Juxtapositioning

words are foreplay for the soul
November 18th, 2009

What do you do when you just want to die?

Right now, in this moment, I want to die.

While this isn’t purely hypothetical, please don’t freak out. Don’t refer me to a suicide hotline. Don’t tell me I need counseling. Because baby, I can guarantee you 100 percent that I am not the only person in the Universe who feels this way — at least sometimes. Momentarily. But I am one of a handful who is willing to talk about it.

It wasn’t long ago that I first began really embracing this feeling when it comes up. Emotions, to me, are waves. They come, they go, they move through and around and beyond me. Ripples in a pond. Yeah, I’m an emotional person. I would be the first to offer that. And that glorious aspect of me made people around me uncomfortable as a child, so I learned to push it away. Was I successful? Not so much.

Feeling of helplessness, anger, and hopelessness have always been oddly connected for me. I know it has much to do with a panoply of things like that initial childhood dynamic and other perceptual choices I made. I sort of love the irony in that my work, my love, is about helping other people through similar spaces. Healer, heal thyself, right?

So I offer this.

I don’t think of death as something to fear. Yeah, people would miss me. Yeah, there’d be things I wouldn’t do, lives I wouldn’t touch, if my body was no longer infused with my essence. Do I feel a sense of responsibility about that? Not really. I’m all about letting go of responsibilities that aren’t mine. You over there — you have your own life to live irrespective of mine. Even though I love you unabashedly the way I do.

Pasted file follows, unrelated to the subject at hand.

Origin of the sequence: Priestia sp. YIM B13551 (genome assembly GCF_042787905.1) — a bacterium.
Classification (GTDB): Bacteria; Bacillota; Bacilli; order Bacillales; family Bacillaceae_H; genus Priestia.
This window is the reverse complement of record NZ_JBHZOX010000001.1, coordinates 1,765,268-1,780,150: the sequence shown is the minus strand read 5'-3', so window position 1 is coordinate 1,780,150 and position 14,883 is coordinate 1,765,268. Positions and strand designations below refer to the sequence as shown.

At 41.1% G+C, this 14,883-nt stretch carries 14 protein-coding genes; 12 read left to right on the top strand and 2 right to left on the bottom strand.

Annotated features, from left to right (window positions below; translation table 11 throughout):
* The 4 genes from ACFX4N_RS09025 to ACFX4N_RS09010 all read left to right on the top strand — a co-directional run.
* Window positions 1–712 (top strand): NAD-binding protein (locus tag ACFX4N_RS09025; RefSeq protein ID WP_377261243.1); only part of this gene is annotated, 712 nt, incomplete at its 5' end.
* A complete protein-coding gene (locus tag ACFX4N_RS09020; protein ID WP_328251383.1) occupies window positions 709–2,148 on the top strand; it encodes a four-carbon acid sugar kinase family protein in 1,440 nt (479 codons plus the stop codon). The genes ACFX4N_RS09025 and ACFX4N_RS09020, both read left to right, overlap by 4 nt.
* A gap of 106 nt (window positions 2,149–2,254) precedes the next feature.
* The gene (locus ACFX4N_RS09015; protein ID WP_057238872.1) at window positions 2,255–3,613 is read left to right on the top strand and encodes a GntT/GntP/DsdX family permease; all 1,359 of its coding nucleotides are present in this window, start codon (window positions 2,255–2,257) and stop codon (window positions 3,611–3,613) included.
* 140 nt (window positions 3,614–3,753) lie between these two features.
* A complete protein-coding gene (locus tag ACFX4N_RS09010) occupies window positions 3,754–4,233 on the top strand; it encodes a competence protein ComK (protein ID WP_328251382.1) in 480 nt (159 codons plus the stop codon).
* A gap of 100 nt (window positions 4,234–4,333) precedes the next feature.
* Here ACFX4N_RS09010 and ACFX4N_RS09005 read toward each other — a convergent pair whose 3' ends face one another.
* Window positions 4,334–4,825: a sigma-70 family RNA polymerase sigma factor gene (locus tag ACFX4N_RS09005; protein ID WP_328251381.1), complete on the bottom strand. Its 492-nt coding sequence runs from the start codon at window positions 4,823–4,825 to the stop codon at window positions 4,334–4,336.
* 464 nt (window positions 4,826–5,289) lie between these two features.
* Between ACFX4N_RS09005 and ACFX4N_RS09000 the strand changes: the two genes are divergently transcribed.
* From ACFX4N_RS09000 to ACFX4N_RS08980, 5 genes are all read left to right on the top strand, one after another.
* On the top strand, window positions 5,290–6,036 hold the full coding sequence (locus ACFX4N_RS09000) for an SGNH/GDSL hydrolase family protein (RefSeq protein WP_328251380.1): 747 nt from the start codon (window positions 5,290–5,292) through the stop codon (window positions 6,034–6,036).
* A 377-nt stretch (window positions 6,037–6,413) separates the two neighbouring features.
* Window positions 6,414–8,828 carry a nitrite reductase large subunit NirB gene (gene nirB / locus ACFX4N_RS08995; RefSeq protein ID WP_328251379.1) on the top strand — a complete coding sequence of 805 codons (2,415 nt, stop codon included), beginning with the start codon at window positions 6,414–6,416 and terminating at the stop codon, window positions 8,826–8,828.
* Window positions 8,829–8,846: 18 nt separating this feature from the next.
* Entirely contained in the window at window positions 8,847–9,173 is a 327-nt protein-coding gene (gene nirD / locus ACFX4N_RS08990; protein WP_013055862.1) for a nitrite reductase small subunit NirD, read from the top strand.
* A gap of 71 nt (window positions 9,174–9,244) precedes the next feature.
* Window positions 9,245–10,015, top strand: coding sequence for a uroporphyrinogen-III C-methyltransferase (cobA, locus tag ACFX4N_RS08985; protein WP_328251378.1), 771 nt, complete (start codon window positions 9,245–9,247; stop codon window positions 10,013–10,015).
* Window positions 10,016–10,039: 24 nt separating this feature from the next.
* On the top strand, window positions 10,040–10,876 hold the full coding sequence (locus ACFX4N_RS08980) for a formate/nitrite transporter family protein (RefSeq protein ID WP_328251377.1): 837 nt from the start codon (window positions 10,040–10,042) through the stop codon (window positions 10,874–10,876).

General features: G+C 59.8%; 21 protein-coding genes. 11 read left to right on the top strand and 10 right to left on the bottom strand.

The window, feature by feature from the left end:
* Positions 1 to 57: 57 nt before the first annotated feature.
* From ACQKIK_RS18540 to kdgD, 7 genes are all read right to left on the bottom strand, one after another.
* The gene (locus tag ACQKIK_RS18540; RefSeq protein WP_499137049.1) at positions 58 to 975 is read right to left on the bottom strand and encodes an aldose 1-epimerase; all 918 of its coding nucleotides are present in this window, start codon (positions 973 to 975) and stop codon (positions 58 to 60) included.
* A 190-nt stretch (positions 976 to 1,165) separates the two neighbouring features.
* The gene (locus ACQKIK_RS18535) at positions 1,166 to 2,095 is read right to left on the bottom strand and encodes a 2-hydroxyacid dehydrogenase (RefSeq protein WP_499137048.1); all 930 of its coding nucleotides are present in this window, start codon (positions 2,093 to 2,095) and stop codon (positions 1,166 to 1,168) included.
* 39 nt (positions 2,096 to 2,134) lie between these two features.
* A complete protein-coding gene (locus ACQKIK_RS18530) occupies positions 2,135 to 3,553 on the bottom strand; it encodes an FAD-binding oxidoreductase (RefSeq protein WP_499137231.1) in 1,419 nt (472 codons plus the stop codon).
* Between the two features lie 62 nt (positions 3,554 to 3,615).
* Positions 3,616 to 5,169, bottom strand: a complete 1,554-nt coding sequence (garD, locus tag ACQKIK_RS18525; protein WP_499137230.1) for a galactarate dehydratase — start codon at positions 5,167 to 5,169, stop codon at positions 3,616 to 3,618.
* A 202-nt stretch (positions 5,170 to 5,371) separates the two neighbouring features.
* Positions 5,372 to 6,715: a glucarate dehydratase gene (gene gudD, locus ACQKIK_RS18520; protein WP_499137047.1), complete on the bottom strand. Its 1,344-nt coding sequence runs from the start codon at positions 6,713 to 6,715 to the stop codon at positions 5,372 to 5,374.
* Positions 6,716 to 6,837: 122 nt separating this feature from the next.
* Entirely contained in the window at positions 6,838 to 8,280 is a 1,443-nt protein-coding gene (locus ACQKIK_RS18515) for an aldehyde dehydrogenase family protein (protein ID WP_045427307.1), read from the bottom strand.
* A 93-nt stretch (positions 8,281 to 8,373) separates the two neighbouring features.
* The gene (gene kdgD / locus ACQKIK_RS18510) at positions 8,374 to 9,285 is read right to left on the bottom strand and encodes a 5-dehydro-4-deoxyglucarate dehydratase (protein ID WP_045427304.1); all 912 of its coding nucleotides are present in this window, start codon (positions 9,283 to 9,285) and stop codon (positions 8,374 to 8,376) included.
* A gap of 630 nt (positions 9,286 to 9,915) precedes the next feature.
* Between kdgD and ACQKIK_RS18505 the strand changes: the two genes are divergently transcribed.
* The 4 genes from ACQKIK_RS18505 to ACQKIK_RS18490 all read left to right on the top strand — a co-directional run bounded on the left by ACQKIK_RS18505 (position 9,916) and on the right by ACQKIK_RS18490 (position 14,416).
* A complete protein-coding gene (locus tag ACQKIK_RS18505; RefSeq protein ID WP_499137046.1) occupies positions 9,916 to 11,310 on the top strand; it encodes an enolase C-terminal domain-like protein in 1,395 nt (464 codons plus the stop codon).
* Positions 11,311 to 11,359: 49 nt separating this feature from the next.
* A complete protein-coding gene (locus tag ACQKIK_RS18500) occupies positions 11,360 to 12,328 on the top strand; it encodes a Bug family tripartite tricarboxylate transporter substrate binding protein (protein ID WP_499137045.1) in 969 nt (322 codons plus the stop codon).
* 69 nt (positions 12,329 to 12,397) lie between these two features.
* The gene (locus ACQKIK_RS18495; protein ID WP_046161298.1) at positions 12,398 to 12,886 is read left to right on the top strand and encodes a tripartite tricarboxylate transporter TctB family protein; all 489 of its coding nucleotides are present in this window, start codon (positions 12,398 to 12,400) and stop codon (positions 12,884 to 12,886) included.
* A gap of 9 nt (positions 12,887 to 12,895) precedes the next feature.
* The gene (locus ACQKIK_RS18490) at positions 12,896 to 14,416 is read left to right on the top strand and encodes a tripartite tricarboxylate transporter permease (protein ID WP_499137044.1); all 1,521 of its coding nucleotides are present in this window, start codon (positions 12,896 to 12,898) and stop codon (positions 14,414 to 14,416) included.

Death would be a respite. In the space I’m in right now, which is ALL ABOUT hopelessness, letting go of that sounds fantastic. Brilliant. The best idea ever.

So this is what I do when I feel like this.

Nothing.

Nothing special, anyway. I don’t try to get over it, past it, or beyond it. I make a pot of congee. I take a shower. I hunt for new apps for my iPhone. I Twitter and Facebook, feeling the interwoven tapestries of all to whom I am connected. I listen to my love laughing upstairs. I write about whatever comes to mind. I breathe, not in any special way. Just in and out.

That’s it. Nothing changes, not for now, but everything changes. Annica.